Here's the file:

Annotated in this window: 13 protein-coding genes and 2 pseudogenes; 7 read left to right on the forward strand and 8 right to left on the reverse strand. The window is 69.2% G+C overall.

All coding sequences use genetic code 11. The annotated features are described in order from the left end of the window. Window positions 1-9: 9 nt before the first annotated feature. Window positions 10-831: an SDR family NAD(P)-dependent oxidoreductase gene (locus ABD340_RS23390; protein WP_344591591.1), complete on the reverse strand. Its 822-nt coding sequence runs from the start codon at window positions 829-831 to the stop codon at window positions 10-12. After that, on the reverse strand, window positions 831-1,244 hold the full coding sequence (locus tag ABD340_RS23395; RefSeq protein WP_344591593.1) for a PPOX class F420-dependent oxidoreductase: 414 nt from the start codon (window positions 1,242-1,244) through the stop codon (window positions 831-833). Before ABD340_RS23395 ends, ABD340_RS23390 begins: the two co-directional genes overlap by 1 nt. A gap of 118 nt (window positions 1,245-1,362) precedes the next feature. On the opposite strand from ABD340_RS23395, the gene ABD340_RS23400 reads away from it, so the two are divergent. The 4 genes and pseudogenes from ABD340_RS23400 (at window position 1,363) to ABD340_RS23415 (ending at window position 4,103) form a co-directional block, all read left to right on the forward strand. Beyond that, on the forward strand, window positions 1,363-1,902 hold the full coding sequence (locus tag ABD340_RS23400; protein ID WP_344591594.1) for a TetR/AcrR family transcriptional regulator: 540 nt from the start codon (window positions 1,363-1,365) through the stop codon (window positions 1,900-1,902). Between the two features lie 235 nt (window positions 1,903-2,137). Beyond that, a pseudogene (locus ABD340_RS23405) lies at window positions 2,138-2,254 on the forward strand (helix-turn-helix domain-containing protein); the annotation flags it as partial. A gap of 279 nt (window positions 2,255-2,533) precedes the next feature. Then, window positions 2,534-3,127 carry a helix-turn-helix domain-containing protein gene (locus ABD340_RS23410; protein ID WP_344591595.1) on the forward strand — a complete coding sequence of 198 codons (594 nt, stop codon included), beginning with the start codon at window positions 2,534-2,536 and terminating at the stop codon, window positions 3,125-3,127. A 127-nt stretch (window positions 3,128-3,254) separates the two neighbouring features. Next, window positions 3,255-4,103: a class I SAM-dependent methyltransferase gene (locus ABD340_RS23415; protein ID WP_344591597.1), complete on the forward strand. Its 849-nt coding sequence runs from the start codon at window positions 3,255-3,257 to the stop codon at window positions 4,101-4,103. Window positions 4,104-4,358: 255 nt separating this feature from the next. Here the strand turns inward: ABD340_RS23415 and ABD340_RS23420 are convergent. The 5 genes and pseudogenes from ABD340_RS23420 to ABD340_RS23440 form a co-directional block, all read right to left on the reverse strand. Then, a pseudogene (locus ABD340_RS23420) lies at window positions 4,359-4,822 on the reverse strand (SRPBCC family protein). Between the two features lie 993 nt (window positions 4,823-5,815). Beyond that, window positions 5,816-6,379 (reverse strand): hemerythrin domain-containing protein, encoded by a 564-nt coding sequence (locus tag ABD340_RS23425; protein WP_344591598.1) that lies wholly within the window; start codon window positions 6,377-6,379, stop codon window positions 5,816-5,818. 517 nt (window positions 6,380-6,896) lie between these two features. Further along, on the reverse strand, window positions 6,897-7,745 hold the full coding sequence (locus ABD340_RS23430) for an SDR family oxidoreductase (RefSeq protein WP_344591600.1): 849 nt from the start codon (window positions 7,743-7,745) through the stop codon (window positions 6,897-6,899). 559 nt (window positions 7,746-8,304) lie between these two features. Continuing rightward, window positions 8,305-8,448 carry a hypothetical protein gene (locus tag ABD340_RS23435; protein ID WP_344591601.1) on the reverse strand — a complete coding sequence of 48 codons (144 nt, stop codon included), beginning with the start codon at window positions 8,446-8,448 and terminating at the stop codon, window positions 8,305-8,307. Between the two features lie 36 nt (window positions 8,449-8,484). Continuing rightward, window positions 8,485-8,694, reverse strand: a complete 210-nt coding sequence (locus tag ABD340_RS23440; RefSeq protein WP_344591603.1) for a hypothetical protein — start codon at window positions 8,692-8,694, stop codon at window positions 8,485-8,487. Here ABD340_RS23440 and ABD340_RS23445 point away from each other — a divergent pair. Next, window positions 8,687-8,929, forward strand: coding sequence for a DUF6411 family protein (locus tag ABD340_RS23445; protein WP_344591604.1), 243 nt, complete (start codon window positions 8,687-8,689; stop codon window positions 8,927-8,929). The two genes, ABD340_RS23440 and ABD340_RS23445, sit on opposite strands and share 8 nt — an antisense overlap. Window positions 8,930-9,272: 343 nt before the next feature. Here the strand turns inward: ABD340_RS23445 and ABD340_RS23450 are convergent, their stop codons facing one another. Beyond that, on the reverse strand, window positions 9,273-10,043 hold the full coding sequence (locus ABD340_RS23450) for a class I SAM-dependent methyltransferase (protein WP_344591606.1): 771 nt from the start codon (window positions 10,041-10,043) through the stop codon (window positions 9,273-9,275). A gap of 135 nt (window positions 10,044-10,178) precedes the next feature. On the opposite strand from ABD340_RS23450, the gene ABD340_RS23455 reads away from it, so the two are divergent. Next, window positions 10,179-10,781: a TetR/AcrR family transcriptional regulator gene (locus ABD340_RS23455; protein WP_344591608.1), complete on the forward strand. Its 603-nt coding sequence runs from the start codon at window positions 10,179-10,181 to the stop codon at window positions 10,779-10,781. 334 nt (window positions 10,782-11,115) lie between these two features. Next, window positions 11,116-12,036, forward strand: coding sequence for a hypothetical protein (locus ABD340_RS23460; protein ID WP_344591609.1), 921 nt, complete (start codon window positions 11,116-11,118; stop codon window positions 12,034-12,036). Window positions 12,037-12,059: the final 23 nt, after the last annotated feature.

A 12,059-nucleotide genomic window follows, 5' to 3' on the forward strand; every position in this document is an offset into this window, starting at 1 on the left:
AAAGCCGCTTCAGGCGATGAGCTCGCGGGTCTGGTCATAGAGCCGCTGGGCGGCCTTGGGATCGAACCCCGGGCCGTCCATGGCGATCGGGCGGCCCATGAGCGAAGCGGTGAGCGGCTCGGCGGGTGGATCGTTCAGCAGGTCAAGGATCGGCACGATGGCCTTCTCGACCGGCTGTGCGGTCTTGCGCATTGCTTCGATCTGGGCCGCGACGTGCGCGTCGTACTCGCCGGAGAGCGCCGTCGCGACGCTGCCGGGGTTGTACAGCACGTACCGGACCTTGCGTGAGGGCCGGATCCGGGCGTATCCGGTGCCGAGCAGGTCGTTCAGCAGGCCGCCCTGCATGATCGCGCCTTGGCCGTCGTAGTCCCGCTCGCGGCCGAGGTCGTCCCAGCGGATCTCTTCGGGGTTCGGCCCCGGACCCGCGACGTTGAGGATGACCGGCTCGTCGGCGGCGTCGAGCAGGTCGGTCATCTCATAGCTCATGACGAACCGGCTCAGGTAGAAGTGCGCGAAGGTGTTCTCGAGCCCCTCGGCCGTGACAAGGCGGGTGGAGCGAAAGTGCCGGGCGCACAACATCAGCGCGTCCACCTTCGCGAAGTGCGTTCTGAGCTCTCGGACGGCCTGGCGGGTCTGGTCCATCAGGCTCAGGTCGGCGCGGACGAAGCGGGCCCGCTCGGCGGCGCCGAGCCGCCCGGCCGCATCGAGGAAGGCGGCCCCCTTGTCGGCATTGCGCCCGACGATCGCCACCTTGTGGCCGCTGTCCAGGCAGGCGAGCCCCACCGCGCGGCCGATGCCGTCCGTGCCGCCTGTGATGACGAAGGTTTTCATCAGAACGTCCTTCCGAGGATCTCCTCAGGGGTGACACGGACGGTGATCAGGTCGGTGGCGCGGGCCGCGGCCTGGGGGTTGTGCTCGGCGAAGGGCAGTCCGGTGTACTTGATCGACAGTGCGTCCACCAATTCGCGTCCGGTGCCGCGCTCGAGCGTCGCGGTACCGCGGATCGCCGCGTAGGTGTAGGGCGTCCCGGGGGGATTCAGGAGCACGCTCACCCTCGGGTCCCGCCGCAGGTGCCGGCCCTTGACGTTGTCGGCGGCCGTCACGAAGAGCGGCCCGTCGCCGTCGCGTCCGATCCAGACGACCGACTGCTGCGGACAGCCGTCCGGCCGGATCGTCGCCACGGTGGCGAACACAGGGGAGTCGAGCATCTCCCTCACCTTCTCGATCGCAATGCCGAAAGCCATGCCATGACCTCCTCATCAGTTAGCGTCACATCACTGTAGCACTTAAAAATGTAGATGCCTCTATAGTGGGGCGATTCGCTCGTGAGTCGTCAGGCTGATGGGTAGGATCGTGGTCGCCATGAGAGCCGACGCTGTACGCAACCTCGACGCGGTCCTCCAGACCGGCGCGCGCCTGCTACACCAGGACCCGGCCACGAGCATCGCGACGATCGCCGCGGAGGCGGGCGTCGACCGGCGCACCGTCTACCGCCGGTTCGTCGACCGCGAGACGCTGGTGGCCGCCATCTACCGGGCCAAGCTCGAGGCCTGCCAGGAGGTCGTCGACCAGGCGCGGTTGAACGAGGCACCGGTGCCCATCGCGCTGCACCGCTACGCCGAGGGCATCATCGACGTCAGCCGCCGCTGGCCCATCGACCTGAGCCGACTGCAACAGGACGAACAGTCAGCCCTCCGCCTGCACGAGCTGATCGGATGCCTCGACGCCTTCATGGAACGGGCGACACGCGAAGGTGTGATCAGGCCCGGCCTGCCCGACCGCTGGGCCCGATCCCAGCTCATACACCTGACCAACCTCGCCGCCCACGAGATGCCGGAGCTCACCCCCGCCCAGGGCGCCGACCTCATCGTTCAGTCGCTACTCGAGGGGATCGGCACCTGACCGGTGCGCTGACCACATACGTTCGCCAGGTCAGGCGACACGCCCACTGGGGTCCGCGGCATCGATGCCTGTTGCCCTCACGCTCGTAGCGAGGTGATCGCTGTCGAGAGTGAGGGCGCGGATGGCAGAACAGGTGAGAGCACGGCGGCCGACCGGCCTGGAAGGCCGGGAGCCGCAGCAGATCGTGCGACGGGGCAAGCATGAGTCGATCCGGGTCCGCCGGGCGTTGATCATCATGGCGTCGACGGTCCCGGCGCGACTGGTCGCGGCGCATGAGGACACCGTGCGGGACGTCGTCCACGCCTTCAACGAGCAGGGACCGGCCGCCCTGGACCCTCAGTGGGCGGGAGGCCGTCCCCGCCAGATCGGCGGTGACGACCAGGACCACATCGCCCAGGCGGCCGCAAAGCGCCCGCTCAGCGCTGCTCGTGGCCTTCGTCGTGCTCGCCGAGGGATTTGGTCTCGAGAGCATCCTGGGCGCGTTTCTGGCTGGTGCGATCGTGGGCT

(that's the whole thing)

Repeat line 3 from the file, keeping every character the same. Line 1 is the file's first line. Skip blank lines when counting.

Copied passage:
A 12,059-nucleotide genomic window follows, 5' to 3' on the forward strand; every position in this document is an offset into this window, starting at 1 on the left: